Rather, an important issue in this patient was the anatomic deformity of the airway, which was anticipated to make endotracheal intubation difficult [2,4]. First, her neck was very short, and her neck movement was limited due to kyphoscoliosis with destructive vertebral body fusion. We could not identify any laryngeal structures under direct laryngoscopy. This problem was overcome by using a relatively new airway device: the Glidescope® videolaryngoscope. Compared with direct laryngoscopy, the Glidescope® videolaryngoscope has been shown to provide a superior laryngoscopic view for endotracheal intubation [6,7]. We were able to obtain a proper laryngeal view using this device and could insert a tracheal tube between the vocal cords easily.
However, the tracheal deformities of the patient presented difficulties. Her trachea was severely deviated to an angle of 90 degrees and stenosed below the deviated area. The tracheal deviation could be caused by various factors including a thyroid goiter [8,9], a tumor in the neck and thorax [10], trauma [11], congenital cardiac disease [12], lung collapse [13] and, like this patient, spinal deformities such as kyphoscoliosis [2,4]. Whatever the cause may be, in most previous reports, authors tried to advance a tracheal tube below the deviated area and the results were successful [2,8,9,14]. But Davies [1] had reported a case of intubation failure in a patient with combination of marked tracheal deviation and a tracheal diverticulum. In that case, the airway was secured using a laryngeal mask airway during the operation. In the present case, we also tried insert a tracheal tube through the deviated area with various methods. But the tube could not be advanced more than 3 cm beyond the vocal cords despite the proper laryngeal view. The combination of marked tracheal deviation and stenosis could account for the difficulty. The use of supraglottic airway devices was not considered in this patient because they could have been relatively unsafe during the sternotomy and dissection of the thyroid gland which was unusually located on the back of the trachea. In addition, if the supraglottic airway device needed to be adjusted, it might have been difficult because the patient's neck was very short. Therefore, we ultimately decided to place the tube tip above the resistive tracheal area and to additionally pack saline-soaked gauzes around the tracheal inlet to minimize gas leakage and to fasten the tube in the trachea. Then, mechanical ventilation was performed successfully, and the operation proceeded uneventfully.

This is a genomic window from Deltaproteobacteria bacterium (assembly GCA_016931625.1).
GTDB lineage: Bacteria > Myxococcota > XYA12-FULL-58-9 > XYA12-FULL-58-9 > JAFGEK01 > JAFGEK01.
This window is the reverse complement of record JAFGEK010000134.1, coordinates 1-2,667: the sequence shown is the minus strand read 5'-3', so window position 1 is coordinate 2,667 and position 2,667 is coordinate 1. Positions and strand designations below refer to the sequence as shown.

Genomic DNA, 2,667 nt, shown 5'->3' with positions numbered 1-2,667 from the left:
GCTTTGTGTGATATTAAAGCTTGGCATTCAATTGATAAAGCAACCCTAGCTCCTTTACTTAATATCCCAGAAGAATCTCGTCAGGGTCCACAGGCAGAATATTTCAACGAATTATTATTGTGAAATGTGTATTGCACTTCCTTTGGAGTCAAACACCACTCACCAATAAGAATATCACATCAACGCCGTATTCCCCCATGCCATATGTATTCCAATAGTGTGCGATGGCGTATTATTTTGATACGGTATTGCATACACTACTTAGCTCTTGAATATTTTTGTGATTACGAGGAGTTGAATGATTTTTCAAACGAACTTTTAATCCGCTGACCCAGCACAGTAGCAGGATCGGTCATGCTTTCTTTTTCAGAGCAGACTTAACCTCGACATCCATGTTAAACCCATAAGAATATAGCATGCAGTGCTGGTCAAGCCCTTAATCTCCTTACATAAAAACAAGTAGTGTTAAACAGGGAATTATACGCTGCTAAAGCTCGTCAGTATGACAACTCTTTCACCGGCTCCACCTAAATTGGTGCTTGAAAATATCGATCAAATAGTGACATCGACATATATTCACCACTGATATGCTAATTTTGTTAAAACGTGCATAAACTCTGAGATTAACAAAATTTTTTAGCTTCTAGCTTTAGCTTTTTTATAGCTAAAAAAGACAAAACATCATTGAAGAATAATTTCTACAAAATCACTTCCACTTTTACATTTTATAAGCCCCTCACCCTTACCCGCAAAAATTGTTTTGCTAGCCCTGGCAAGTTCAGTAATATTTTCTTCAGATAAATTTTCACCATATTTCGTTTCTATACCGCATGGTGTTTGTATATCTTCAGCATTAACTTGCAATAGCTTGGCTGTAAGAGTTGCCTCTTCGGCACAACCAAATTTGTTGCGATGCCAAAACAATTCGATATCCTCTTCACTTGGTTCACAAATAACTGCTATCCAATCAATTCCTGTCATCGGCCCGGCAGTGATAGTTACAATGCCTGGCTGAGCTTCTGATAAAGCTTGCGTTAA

In conclusion, severe kyphoscoliosis could be associated with difficult airway management due to a distorted airway anatomy. If a tracheal tube could not advance easily in a patient with this disease, one should not force the passage of a tube against resistance. Depending on the surgical procedure, using supraglottic airway devices or positioning a tracheal tube above the area of resistance may be useful alternatives.


This work was supported by the research grant of Jeju National University in 2014.


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Fig. 1

Lateral view of the face. The neck is very short, and limited movement is noted.

Fig. 2

Preoperative chest computed tomography with coronal plan (A), sagittal plan (B), transverse plan (C) and 3-dimensional lateral image of the trachea (D). The images show severe kyphoscoliosis with destructive vertebral body fusion in the cervical and upper thoracic spine. The trachea was deviated at an angle of 90 degrees with stenosis just below the deviated area, with the smallest diameter being 6.5 × 13 mm. Arrow: the trachea.